The education system itself is flawed because it follows a very rigid structure and the curriculum foregoes teaching students about life skills and crucial information. The current curriculum is designed to teach students about conforming to the status quo, thereby dulling and discouraging curiosity. Historically, the organization of the education system was set up to reinforce hierarchy, status and obedience. In schools, students are taught information that they regurgitate in a test-based approach of learning in an attempt to prepare them for the workforce. But to what extent is this productive in teaching people how to operate in the workplace? Life lessons are not taught in school – students graduate from school without knowing how to do their taxes, how banking works or how to budget. These are vital life lessons that are crucial for everyone to know, but some students have to find out the hard way. While there is no doubt that the skills we learn in school are useful for careers (such as critical thinking, writing, public speaking, working collaboratively), the majority of the content that students learn will not actually help them for the future and follows a very traditional way of thinking that could come across as outdated. Teaching life skills would be much more beneficial than being forced to extensively study subjects students have no use for or interest in.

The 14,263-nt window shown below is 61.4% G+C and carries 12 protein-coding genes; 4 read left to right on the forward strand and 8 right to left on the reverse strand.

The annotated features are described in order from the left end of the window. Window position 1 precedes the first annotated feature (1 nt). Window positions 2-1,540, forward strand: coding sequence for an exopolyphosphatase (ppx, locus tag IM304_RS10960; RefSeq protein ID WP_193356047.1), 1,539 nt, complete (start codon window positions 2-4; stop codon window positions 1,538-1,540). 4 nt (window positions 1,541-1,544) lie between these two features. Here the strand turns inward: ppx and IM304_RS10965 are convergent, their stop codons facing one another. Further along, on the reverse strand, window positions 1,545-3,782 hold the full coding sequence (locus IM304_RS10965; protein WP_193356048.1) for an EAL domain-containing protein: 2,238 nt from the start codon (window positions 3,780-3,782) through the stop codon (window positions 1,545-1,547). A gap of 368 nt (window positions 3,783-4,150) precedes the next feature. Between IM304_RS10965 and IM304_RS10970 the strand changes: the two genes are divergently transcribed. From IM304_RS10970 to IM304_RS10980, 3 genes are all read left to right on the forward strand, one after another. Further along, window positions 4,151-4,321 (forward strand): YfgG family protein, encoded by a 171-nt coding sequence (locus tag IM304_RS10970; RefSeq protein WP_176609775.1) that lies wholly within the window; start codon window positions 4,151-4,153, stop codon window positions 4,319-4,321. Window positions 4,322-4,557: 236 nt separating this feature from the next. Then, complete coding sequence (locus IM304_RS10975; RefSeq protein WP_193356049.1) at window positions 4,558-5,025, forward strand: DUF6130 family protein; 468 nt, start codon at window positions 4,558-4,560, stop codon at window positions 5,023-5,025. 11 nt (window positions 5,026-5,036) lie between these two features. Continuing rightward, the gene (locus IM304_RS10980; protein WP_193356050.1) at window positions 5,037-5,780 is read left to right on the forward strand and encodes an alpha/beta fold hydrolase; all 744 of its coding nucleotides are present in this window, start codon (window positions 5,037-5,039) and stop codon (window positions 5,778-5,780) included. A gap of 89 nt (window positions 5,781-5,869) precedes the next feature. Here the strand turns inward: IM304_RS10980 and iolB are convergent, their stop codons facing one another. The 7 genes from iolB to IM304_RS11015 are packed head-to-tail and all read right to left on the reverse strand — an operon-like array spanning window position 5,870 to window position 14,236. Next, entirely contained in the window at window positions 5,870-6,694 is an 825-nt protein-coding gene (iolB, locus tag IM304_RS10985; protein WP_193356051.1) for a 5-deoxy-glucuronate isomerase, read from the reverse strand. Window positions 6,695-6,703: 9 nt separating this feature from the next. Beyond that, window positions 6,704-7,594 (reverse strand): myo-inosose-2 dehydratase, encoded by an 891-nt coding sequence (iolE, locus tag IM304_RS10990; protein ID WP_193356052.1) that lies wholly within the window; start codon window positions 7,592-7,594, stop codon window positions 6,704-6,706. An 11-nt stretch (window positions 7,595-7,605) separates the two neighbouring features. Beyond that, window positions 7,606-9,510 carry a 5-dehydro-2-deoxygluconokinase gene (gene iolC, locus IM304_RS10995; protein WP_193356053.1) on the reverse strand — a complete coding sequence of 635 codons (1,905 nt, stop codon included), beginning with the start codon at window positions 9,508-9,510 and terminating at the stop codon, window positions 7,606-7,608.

Reforms in the curriculum and making the education system more equitable would have long-lasting consequences not only on the individuals themselves but also society. Individuals would be able to increase their employability and society would benefit from having a population that embraces their maximum potential, which could be reflected in the positive change being made and economic growth. Making education more accessible for everyone as a basic right could also lessen the wealth gap. Teaching students life skills in school would be a more productive use of time. However, it may be a long time before any changes are made to the education system as it is not currently a pressing issue for many countries.